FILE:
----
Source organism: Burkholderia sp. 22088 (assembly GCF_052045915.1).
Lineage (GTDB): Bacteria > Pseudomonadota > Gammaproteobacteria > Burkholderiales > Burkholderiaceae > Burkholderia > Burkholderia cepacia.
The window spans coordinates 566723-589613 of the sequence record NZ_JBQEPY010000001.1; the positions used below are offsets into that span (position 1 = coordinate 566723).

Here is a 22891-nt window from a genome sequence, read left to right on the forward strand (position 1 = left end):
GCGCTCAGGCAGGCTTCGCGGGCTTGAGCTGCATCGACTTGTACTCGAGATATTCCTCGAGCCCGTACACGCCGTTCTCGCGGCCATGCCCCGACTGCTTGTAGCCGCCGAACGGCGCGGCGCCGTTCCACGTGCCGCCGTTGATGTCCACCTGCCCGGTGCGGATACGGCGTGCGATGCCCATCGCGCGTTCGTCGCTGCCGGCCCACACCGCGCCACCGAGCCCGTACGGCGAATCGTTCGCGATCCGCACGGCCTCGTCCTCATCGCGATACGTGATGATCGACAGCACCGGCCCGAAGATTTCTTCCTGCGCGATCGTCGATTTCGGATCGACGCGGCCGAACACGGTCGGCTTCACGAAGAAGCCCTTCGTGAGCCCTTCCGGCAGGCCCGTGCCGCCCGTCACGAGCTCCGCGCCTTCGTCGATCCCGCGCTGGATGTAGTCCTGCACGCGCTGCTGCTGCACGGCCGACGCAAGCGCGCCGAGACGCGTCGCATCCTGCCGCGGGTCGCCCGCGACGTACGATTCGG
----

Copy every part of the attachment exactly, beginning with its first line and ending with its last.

Source organism: Burkholderia sp. 22088 (assembly GCF_052045915.1).
Lineage (GTDB): Bacteria > Pseudomonadota > Gammaproteobacteria > Burkholderiales > Burkholderiaceae > Burkholderia > Burkholderia cepacia.
The window spans coordinates 566723-589613 of the sequence record NZ_JBQEPY010000001.1; the positions used below are offsets into that span (position 1 = coordinate 566723).

Here is a 22891-nt window from a genome sequence, read left to right on the forward strand (position 1 = left end):
GCGCTCAGGCAGGCTTCGCGGGCTTGAGCTGCATCGACTTGTACTCGAGATATTCCTCGAGCCCGTACACGCCGTTCTCGCGGCCATGCCCCGACTGCTTGTAGCCGCCGAACGGCGCGGCGCCGTTCCACGTGCCGCCGTTGATGTCCACCTGCCCGGTGCGGATACGGCGTGCGATGCCCATCGCGCGTTCGTCGCTGCCGGCCCACACCGCGCCACCGAGCCCGTACGGCGAATCGTTCGCGATCCGCACGGCCTCGTCCTCATCGCGATACGTGATGATCGACAGCACCGGCCCGAAGATTTCTTCCTGCGCGATCGTCGATTTCGGATCGACGCGGCCGAACACGGTCGGCTTCACGAAGAAGCCCTTCGTGAGCCCTTCCGGCAGGCCCGTGCCGCCCGTCACGAGCTCCGCGCCTTCGTCGATCCCGCGCTGGATGTAGTCCTGCACGCGCTGCTGCTGCACGGCCGACGCAAGCGCGCCGAGACGCGTCGCATCCTGCCGCGGGTCGCCCGCGACGTACGATTCGG